posted by parilous at 4:00 PM on August 8, 2007

I've done something like this. There are two things you can do: one, write big. It'll make you do your signature differently, and will be more clear. Two, do it a lot. Maybe 50-100 times in one session; it doesn't seem like a lot, maybe, but it is, and you'll develop a signature that is different from the way you write.
posted by spaceman_spiff at 4:00 PM on August 8, 2007

If you want your signature to be pretty, then practice. But it really doesn't matter. Some people who have to use their signatures for more than just signing checks or reports at work have attractive signatures, and plenty don't. And nearly all of them are illegible regardless of attractiveness. And as some have suggested, you can add a stamp or something. Another thing that will go very far is devising a (or several) generic messages that aren't just "Best wishes, (signed you)". Maybe something relating to your book. Something that suits your sense of humor. Whatever. Just so people know you thought at least a bit about what to write in their books. And of course for your relatives, friends, and people you do know, a nice short message for them personally.
posted by gauchodaspampas at 4:07 PM on August 8, 2007

A friend and I spent almost all of my 10th grade math class perfecting our signatures. First I made something attractive (but "masculine"), and signed it like a million times. it was all over entire pages of my notebook. By the end, it had morphed into something still rather attractive, but easy to sign in under two or three seconds.
Realize that that took something like an hour every other day for eight months.

Your signature is your signature. Just scribble it down. Focus on the stuff you're writing (inscriptions, etc.) that's legible.
posted by The Esteemed Doctor Bunsen Honeydew at 4:27 PM on August 8, 2007

One of my favorite books in my personal library is a signed copy of a collection of Ralph Steadman drawings. His signature looks as though it was scrawled in blood upon the sidewalk by a drunk and dying man, complete with random splatters and a long smeared trail off the page.

In other words: it's not a penmanship competition, it's an autograph.
posted by jamaro at 4:41 PM on August 8, 2007

Congratulations on the book! What is it called? FWIW, I agree - just sign normally.
posted by selfmedicating at 4:45 PM on August 8, 2007

Best answer: I agree that your regular signature is fine, even if it's illegible. But if you like the idea of a stamp but want it to have more of your own touch, you could carve your own stamp. It's easy. Use this stuff from Speedball or a Staedtler eraser for the stamp, and carve with gouges. I'm not much of an artist, but whatever I carve by hand looks 10 times better than the same image sketched with a pen. The look is artsy, even if it's rough.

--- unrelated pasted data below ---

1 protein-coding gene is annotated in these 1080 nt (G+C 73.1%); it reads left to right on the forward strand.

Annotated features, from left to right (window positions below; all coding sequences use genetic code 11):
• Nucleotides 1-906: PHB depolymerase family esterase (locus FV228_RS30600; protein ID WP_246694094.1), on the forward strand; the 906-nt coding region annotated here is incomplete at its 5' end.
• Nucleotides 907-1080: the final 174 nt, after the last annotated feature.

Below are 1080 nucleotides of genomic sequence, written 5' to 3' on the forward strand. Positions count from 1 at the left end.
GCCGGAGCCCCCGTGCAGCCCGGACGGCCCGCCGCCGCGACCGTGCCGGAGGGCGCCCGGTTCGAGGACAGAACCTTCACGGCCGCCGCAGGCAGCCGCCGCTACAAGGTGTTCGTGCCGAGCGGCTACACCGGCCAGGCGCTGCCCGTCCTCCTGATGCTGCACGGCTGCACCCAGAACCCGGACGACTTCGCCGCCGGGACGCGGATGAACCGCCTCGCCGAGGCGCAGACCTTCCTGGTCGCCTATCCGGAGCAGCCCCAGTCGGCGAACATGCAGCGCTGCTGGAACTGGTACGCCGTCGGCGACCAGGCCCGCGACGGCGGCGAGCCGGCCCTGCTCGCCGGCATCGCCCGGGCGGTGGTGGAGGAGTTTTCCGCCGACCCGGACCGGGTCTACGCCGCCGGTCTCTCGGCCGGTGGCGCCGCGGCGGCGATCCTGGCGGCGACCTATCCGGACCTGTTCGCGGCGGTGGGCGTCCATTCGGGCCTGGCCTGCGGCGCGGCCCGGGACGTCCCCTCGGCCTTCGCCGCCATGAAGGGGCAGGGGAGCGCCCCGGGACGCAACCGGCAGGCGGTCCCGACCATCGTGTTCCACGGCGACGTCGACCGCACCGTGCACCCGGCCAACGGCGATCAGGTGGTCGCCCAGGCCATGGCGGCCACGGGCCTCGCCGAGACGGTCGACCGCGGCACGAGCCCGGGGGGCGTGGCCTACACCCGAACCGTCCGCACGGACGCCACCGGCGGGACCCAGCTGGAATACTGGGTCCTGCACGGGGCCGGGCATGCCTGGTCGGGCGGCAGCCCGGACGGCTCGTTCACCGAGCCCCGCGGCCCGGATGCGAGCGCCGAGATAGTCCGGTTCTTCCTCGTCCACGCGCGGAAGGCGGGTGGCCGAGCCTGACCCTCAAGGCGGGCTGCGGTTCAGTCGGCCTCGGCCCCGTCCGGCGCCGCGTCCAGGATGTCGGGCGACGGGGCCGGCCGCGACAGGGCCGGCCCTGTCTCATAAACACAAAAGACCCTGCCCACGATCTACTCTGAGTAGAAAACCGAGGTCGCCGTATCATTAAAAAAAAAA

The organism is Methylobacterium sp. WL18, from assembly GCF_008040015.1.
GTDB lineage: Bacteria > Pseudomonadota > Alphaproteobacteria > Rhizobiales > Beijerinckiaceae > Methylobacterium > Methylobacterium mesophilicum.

posted by daisyace at 5:43 PM on August 8, 2007

Response by poster: Thanks for all the excellent suggestions, and for the assurance that no one cares about the signature itself but probably more about the inscription to go along with it. That's what I'll give some thought about for the next few months before it appears. From what I've heard, personalized signatures are worth more to collectors than a generic one, only because it proves the person was present when it was signed.

I guess I just started worrying about it, since I have nothing to do with it now that the final galleys are sent in.

and shouldn't Ralph Steadman's signature look like it's scrawled in blood? everything he draws looks like that (I'm jealous because I don't own the book!). The signature sounds cool I have to admit.

The book is a collection of misheard lyrics and other funny music stuff from my site, I'd give a link to the book, but the publisher hasn't got anything online about it yet.
posted by inthe80s at 6:03 PM on August 8, 2007

I have three signatures at this point: my real one (for checks and legal documents), my swiggle (for digital signatures, at the market and such, cos damned if I want my real signature encoded somewhere) and the one for book signing. This last signature is a little more artful and precise than my real signature, and easier to read. I'd recommend you learn a new, prettier signature for signing if yours is that messy. You will feel better about it, and the recipient will, too.

But the really important thing is to think up a few clever or gracious things to write when asked to sign a book. You won't use them in every instance, but they will be nice fallbacks should you ever go blank.
posted by Scram at 6:14 PM on August 8, 2007

Only slightly related, but "The New Drawing on the Right Side of the Brain" has a whole section in the back on improving handwriting.
posted by papakwanz at 7:16 PM on August 8, 2007